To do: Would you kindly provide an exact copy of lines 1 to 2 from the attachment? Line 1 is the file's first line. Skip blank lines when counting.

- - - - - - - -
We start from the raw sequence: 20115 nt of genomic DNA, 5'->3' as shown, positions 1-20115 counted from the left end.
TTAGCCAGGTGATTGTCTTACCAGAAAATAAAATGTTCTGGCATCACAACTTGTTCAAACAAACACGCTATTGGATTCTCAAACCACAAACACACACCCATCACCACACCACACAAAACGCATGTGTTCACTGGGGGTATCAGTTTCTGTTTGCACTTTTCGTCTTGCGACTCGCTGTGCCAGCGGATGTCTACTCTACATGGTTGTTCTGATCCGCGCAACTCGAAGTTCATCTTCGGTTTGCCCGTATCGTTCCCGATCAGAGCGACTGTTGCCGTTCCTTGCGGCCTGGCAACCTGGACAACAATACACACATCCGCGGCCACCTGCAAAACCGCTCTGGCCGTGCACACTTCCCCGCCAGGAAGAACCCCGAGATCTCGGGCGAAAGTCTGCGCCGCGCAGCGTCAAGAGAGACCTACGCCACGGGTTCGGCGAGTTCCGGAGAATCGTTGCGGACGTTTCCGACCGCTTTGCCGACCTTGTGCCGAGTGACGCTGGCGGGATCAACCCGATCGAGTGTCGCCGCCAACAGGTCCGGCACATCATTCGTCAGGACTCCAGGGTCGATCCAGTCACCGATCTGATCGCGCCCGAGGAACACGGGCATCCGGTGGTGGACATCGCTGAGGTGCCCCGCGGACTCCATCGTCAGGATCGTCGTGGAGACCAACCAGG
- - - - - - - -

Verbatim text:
We start from the raw sequence: 20115 nt of genomic DNA, 5'->3' as shown, positions 1-20115 counted from the left end.
TTAGCCAGGTGATTGTCTTACCAGAAAATAAAATGTTCTGGCATCACAACTTGTTCAAACAAACACGCTATTGGATTCTCAAACCACAAACACACACCCATCACCACACCACACAAAACGCATGTGTTCACTGGGGGTATCAGTTTCTGTTTGCACTTTTCGTCTTGCGACTCGCTGTGCCAGCGGATGTCTACTCTACATGGTTGTTCTGATCCGCGCAACTCGAAGTTCATCTTCGGTTTGCCCGTATCGTTCCCGATCAGAGCGACTGTTGCCGTTCCTTGCGGCCTGGCAACCTGGACAACAATACACACATCCGCGGCCACCTGCAAAACCGCTCTGGCCGTGCACACTTCCCCGCCAGGAAGAACCCCGAGATCTCGGGCGAAAGTCTGCGCCGCGCAGCGTCAAGAGAGACCTACGCCACGGGTTCGGCGAGTTCCGGAGAATCGTTGCGGACGTTTCCGACCGCTTTGCCGACCTTGTGCCGAGTGACGCTGGCGGGATCAACCCGATCGAGTGTCGCCGCCAACAGGTCCGGCACATCATTCGTCAGGACTCCAGGGTCGATCCAGTCACCGATCTGATCGCGCCCGAGGAACACGGGCATCCGGTGGTGGACATCGCTGAGGTGCCCCGCGGACTCCATCGTCAGGATCGTCGTGGAGACCAACCAGG